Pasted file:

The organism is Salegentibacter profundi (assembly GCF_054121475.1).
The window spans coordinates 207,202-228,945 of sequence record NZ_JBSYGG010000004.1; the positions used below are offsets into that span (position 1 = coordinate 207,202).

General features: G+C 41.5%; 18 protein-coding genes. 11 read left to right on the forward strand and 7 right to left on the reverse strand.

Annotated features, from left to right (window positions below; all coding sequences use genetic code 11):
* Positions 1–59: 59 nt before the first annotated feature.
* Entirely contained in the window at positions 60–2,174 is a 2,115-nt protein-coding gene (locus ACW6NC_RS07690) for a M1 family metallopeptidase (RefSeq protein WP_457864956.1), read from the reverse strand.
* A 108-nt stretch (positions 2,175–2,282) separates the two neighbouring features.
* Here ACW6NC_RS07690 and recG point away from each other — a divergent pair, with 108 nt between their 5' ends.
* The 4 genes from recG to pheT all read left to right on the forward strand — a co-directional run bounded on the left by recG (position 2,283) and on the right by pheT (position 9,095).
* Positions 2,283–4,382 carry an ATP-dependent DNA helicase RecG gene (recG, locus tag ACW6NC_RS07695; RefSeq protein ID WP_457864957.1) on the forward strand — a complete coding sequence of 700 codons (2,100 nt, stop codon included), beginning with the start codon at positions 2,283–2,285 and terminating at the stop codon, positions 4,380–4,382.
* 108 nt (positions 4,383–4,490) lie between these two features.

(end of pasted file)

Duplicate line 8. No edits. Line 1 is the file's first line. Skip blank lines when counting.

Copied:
* Here ACW6NC_RS07690 and recG point away from each other — a divergent pair, with 108 nt between their 5' ends.